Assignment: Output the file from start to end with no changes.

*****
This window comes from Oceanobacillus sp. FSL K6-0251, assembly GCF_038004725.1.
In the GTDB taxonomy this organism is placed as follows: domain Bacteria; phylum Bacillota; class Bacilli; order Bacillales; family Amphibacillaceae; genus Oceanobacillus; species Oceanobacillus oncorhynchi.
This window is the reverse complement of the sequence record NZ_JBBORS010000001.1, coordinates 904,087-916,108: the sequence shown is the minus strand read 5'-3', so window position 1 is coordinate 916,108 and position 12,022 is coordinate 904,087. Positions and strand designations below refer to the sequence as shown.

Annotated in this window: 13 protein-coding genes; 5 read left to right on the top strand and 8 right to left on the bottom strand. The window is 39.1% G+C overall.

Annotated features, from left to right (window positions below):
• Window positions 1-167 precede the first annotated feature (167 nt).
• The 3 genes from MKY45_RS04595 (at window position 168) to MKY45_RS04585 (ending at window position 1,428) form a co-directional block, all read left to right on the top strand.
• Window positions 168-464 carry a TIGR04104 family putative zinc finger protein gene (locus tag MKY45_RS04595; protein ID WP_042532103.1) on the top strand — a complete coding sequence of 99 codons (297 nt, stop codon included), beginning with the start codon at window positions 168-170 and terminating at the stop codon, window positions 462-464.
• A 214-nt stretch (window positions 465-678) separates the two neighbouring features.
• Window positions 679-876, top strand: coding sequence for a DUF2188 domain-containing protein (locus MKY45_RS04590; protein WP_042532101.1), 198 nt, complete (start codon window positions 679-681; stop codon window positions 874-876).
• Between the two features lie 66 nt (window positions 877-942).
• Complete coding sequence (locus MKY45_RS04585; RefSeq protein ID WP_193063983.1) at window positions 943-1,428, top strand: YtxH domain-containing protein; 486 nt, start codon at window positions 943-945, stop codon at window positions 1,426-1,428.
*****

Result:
This window comes from Oceanobacillus sp. FSL K6-0251, assembly GCF_038004725.1.
In the GTDB taxonomy this organism is placed as follows: domain Bacteria; phylum Bacillota; class Bacilli; order Bacillales; family Amphibacillaceae; genus Oceanobacillus; species Oceanobacillus oncorhynchi.
This window is the reverse complement of the sequence record NZ_JBBORS010000001.1, coordinates 904,087-916,108: the sequence shown is the minus strand read 5'-3', so window position 1 is coordinate 916,108 and position 12,022 is coordinate 904,087. Positions and strand designations below refer to the sequence as shown.

Annotated in this window: 13 protein-coding genes; 5 read left to right on the top strand and 8 right to left on the bottom strand. The window is 39.1% G+C overall.

Annotated features, from left to right (window positions below):
• Window positions 1-167 precede the first annotated feature (167 nt).
• The 3 genes from MKY45_RS04595 (at window position 168) to MKY45_RS04585 (ending at window position 1,428) form a co-directional block, all read left to right on the top strand.
• Window positions 168-464 carry a TIGR04104 family putative zinc finger protein gene (locus tag MKY45_RS04595; protein ID WP_042532103.1) on the top strand — a complete coding sequence of 99 codons (297 nt, stop codon included), beginning with the start codon at window positions 168-170 and terminating at the stop codon, window positions 462-464.
• A 214-nt stretch (window positions 465-678) separates the two neighbouring features.
• Window positions 679-876, top strand: coding sequence for a DUF2188 domain-containing protein (locus MKY45_RS04590; protein WP_042532101.1), 198 nt, complete (start codon window positions 679-681; stop codon window positions 874-876).
• Between the two features lie 66 nt (window positions 877-942).
• Complete coding sequence (locus MKY45_RS04585; RefSeq protein ID WP_193063983.1) at window positions 943-1,428, top strand: YtxH domain-containing protein; 486 nt, start codon at window positions 943-945, stop codon at window positions 1,426-1,428.